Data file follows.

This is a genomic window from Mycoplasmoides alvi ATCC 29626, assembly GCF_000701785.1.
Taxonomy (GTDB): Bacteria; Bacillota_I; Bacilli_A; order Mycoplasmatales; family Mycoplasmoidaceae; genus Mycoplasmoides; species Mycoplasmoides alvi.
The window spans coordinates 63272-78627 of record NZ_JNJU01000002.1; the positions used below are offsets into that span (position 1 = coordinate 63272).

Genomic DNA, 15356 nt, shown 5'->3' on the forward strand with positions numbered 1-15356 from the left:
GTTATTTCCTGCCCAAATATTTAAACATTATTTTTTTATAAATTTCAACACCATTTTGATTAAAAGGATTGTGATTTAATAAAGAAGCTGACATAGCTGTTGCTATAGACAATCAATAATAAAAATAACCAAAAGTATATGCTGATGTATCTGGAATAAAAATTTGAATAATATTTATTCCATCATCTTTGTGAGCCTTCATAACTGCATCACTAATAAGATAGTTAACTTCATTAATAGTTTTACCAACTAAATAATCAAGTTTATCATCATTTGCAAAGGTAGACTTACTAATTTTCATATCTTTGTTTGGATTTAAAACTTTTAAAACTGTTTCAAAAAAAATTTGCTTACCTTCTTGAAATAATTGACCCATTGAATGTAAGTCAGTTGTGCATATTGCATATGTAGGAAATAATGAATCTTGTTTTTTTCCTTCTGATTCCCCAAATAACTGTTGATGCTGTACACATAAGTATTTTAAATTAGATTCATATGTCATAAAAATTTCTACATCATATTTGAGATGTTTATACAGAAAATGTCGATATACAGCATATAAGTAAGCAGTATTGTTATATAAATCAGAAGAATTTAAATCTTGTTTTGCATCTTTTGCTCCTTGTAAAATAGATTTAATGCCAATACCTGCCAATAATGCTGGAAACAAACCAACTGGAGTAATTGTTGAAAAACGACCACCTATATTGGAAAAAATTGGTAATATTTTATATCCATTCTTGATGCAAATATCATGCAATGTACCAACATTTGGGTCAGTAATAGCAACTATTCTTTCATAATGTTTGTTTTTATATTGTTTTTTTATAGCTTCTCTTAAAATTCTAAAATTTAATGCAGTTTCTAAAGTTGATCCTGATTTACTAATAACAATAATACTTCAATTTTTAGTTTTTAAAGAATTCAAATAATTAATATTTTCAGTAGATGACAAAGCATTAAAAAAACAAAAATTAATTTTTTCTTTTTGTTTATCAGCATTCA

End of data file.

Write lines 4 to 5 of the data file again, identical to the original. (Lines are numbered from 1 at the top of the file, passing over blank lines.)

Genomic DNA, 15356 nt, shown 5'->3' on the forward strand with positions numbered 1-15356 from the left:
GTTATTTCCTGCCCAAATATTTAAACATTATTTTTTTATAAATTTCAACACCATTTTGATTAAAAGGATTGTGATTTAATAAAGAAGCTGACATAGCTGTTGCTATAGACAATCAATAATAAAAATAACCAAAAGTATATGCTGATGTATCTGGAATAAAAATTTGAATAATATTTATTCCATCATCTTTGTGAGCCTTCATAACTGCATCACTAATAAGATAGTTAACTTCATTAATAGTTTTACCAACTAAATAATCAAGTTTATCATCATTTGCAAAGGTAGACTTACTAATTTTCATATCTTTGTTTGGATTTAAAACTTTTAAAACTGTTTCAAAAAAAATTTGCTTACCTTCTTGAAATAATTGACCCATTGAATGTAAGTCAGTTGTGCATATTGCATATGTAGGAAATAATGAATCTTGTTTTTTTCCTTCTGATTCCCCAAATAACTGTTGATGCTGTACACATAAGTATTTTAAATTAGATTCATATGTCATAAAAATTTCTACATCATATTTGAGATGTTTATACAGAAAATGTCGATATACAGCATATAAGTAAGCAGTATTGTTATATAAATCAGAAGAATTTAAATCTTGTTTTGCATCTTTTGCTCCTTGTAAAATAGATTTAATGCCAATACCTGCCAATAATGCTGGAAACAAACCAACTGGAGTAATTGTTGAAAAACGACCACCTATATTGGAAAAAATTGGTAATATTTTATATCCATTCTTGATGCAAATATCATGCAATGTACCAACATTTGGGTCAGTAATAGCAACTATTCTTTCATAATGTTTGTTTTTATATTGTTTTTTTATAGCTTCTCTTAAAATTCTAAAATTTAATGCAGTTTCTAAAGTTGATCCTGATTTACTAATAACAATAATACTTCAATTTTTAGTTTTTAAAGAATTCAAATAATTAATATTTTCAGTAGATGACAAAGCATTAAAAAAACAAAAATTAATTTTTTCTTTTTGTTTATCAGCATTCA